Scientists discover an epigenetic cause of osteoarthritis

July 6, 2012

In what could be a breakthrough in the practical application of epigenetic science, U.K. scientists used human tissue samples to discover that those with osteoarthritis have a signature epigenetic change (DNA methylation) responsible for switching on and off a gene that produces a destructive enzyme called MMP13. This enzyme is known to play a role in the destruction of joint cartilage, making MMP13 and the epigenetic changes that lead to its increased levels, prime targets for osteoarthritis drug development. In addition to offering a new epigenetic path toward a cure for osteoarthritis, this research also helps show how epigenetic changes play a role in diseases outside of cancer. This finding was recently published online in the FASEB Journal.

"As the population gets older, osteoarthritis presents increasing social and economic problems," said David A. Young, Ph.D., a researcher involved in the work from the Musculoskeletal Research Group at the Institute of Cellular Medicine at Newcastle University in Newcastle upon Tyne in the United Kingdom. "Our work provides a better understanding of the events that cause during osteoarthritis and provides hope that tailored drug development to prevent the progress of disease will improve the quality of life and mobility of many ."

To make the discovery, Young and colleagues compared the extent to which DNA methylation was different in cartilage from patients suffering from osteoarthritis and healthy people of similar age. They found that at one small position, the gene for MMP13 had less DNA methylation in diseased patients. Then they confirmed that reduced methylation of this gene increases levels of the destructive enzyme MMP13.

"We've already seen how epigenetics has advanced our approach to cancer. Now we're seeing it with other diseases and even exercise." said Gerald Weissmann, M.D., Editor-in-Chief of the . "This study not only lays the groundwork for a new understanding of osteoarthritis, but also shows that the old 'either/or' nature v. nurture argument is outdated: epigenetics teaches us that nature (the daily wear and tear of joints) regulates nurture (the genes in our cartilage) to cause arthritis."

Explore further: Epigenetics alters genes in rheumatoid arthritis

More information: Catherine Bui, Matt J. Barter, Jenny L. Scott, Yaobo Xu, Martin Galler, Louise N. Reynard, Andrew D. Rowan, and David A. Young. cAMP response element-binding (CREB) recruitment following a specific CpG demethylation leads to the elevated expression of the matrix metalloproteinase 13 in human articular chondrocytes and osteoarthritis. FASEB J. July 2012 26:3000-3011; doi:10.1096/fj.12-206367

Related Stories

Epigenetics alters genes in rheumatoid arthritis

July 3, 2012
It's not just our DNA that makes us susceptible to disease and influences its impact and outcome. Scientists are beginning to realize more and more that important changes in genes that are unrelated to changes in the DNA ...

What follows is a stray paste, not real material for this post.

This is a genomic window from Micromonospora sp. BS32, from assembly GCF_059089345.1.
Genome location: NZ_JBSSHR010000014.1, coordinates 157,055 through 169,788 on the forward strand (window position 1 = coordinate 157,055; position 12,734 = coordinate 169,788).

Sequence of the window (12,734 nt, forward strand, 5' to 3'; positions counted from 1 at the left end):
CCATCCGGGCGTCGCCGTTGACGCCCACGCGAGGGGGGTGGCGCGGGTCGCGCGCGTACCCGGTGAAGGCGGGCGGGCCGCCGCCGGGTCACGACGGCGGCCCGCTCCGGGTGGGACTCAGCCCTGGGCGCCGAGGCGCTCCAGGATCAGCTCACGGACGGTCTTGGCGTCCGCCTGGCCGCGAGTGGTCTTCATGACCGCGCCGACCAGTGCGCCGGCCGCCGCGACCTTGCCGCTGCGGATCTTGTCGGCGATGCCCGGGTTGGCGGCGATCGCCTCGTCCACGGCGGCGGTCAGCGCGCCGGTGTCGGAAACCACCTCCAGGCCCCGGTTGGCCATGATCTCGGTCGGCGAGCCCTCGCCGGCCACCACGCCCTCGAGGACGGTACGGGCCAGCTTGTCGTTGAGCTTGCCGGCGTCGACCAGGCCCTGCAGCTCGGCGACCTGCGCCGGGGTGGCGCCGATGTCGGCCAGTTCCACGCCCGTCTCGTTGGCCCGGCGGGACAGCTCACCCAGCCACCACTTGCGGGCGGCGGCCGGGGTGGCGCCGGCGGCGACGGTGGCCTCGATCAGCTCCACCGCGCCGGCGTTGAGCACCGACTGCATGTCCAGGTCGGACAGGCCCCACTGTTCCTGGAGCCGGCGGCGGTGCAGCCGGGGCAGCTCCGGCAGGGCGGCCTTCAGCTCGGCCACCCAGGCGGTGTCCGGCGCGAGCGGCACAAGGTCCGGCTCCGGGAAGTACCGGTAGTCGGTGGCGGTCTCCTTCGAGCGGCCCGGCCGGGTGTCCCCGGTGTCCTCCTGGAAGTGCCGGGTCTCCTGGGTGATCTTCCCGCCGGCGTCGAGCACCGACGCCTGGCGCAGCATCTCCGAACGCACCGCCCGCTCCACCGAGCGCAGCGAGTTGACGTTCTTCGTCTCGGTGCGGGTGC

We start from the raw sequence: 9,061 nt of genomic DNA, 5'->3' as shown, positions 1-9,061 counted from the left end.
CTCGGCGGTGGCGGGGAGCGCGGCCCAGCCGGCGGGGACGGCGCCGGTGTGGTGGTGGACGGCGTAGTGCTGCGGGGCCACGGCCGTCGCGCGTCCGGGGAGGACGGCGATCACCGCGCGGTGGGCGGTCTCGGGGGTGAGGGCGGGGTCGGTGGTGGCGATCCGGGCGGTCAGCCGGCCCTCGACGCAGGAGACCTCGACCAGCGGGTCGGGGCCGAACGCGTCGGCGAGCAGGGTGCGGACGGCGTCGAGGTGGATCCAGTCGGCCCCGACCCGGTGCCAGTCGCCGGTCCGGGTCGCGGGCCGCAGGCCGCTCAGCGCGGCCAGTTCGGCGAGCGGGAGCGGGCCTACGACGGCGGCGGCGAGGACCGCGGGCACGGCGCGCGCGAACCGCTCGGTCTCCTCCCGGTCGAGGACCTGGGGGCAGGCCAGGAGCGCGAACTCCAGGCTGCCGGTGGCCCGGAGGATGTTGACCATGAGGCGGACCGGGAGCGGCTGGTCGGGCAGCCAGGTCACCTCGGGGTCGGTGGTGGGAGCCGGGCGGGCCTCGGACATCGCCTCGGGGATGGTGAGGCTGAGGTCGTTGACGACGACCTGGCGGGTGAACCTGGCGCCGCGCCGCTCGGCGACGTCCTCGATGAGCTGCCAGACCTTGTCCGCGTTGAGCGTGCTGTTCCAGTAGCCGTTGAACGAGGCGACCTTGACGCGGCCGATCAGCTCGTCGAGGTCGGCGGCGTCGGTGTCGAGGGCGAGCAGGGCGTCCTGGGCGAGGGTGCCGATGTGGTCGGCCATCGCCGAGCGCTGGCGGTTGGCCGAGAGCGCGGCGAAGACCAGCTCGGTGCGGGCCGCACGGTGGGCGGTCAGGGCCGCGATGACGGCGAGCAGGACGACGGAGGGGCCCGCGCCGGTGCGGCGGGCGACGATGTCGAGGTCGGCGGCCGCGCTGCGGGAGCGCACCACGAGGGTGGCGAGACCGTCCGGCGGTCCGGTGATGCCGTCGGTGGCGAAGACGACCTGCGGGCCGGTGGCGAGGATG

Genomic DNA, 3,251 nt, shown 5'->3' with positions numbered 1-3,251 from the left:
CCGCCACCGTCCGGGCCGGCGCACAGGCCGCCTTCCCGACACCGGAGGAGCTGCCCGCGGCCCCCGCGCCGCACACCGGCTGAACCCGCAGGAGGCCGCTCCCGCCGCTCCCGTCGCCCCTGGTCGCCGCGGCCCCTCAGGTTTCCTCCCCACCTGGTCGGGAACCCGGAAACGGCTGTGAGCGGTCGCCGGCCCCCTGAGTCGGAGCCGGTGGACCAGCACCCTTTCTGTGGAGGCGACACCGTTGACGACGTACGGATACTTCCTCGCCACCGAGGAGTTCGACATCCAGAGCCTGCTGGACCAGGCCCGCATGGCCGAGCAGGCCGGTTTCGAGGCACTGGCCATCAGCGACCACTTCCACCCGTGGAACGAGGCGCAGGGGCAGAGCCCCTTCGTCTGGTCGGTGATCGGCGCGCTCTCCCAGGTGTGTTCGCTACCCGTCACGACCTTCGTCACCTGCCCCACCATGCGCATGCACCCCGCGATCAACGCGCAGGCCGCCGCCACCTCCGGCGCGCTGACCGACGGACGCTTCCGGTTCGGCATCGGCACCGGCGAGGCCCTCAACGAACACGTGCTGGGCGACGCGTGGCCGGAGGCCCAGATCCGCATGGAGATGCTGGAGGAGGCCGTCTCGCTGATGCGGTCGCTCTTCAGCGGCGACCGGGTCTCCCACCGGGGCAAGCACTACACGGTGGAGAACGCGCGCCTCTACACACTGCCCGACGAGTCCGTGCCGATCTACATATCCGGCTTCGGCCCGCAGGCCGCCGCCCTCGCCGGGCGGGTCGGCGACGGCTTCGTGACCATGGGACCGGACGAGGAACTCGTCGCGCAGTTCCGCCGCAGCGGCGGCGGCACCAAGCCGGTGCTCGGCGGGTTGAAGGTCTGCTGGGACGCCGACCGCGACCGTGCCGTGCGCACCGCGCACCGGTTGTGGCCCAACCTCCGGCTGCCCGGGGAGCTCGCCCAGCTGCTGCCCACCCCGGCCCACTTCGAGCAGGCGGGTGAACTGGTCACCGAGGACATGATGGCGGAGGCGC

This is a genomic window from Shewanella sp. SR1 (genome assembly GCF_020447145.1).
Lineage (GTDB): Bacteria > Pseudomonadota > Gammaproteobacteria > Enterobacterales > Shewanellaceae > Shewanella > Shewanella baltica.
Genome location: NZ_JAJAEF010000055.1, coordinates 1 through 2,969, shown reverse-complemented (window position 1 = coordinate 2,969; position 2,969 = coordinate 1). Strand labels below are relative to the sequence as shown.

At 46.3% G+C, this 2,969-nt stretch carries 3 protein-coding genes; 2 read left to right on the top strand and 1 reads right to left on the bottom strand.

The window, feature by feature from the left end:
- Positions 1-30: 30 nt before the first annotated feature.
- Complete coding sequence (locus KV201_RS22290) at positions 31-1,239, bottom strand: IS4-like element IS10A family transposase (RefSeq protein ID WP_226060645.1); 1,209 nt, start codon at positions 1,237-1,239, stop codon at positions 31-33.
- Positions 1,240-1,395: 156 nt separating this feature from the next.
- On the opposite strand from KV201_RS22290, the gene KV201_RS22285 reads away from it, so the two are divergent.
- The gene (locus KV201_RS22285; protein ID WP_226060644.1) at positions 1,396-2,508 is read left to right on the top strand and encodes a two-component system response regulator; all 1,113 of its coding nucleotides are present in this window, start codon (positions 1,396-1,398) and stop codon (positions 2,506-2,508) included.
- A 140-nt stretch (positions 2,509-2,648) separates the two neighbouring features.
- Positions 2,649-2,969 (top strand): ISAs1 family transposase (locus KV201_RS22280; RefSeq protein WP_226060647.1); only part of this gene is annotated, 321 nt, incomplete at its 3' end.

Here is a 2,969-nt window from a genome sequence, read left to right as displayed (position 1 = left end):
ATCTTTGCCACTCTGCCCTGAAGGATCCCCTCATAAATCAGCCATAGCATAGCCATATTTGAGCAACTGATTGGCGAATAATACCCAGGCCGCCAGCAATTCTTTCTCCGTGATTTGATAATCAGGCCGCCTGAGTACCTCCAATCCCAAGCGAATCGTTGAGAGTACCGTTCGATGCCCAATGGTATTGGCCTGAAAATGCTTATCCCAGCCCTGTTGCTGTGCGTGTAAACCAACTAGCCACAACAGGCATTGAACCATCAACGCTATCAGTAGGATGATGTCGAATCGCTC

Genes that promote cartilage healing protect against arthritis

April 27, 2012
(Medical Xpress) -- The same genes that promote healing after cartilage damage also appear to protect against osteoarthritis, a condition caused by years of wear-and-tear on the cartilage between joints, new research at Washington ...

New method could help prevent osteoarthritis

September 12, 2011
A new method is set to help doctors diagnose osteoarthritis at such an early stage that it will be possible to delay the progression of the disease by many years, or maybe even stop it entirely.

Progress in tissue engineering to repair joint damage in osteoarthritis

June 8, 2011
Medical scientists now have "clear" evidence that the damaged cartilage tissue in osteoarthritis and other painful joint disorders can be encouraged to regrow and regenerate, and are developing tissue engineering technology ...

Recommended for you

A piece of the puzzle: Eight autism-related mutations in one gene

September 19, 2017
Scientists have identified a hotspot for autism-related mutations in a single gene.

Scientists identify key regulator of male fertility

September 19, 2017
When it comes to male reproductive fertility, timing is everything. Now scientists are finding new details on how disruption of this timing may contribute to male infertility or congenital illness.

New assay leads to step toward gene therapy for deaf patients

September 18, 2017
Scientists at Oregon State University have taken an important step toward gene therapy for deaf patients by developing a way to better study a large protein essential for hearing and finding a truncated version of it.

Biologists identify gene involved in kidney-related birth defects

September 18, 2017
A team led by University of Iowa researchers has identified a gene linked to rare, often fatal kidney-related birth defects.

Genomic recycling: Ancestral genes take on new roles

September 18, 2017
One often hears about the multitude of genes we have in common with chimps, birds or other living creatures, but such comparisons are sometimes misleading. The shared percentage usually refers only to genes that encode instructions ...

A new approach to high insulin levels

September 18, 2017
Diabetes is characterised by a deficiency of insulin. Its opposite is a condition called congenital hyperinsulinism—patients produce the hormone too frequently and in excessive quantities, even if they haven't eaten any ...

0 comments

Please sign in to add a comment. Registration is free, and takes less than a minute. Read more

Click here to reset your password.
Sign in to get notified via email when new comments are made.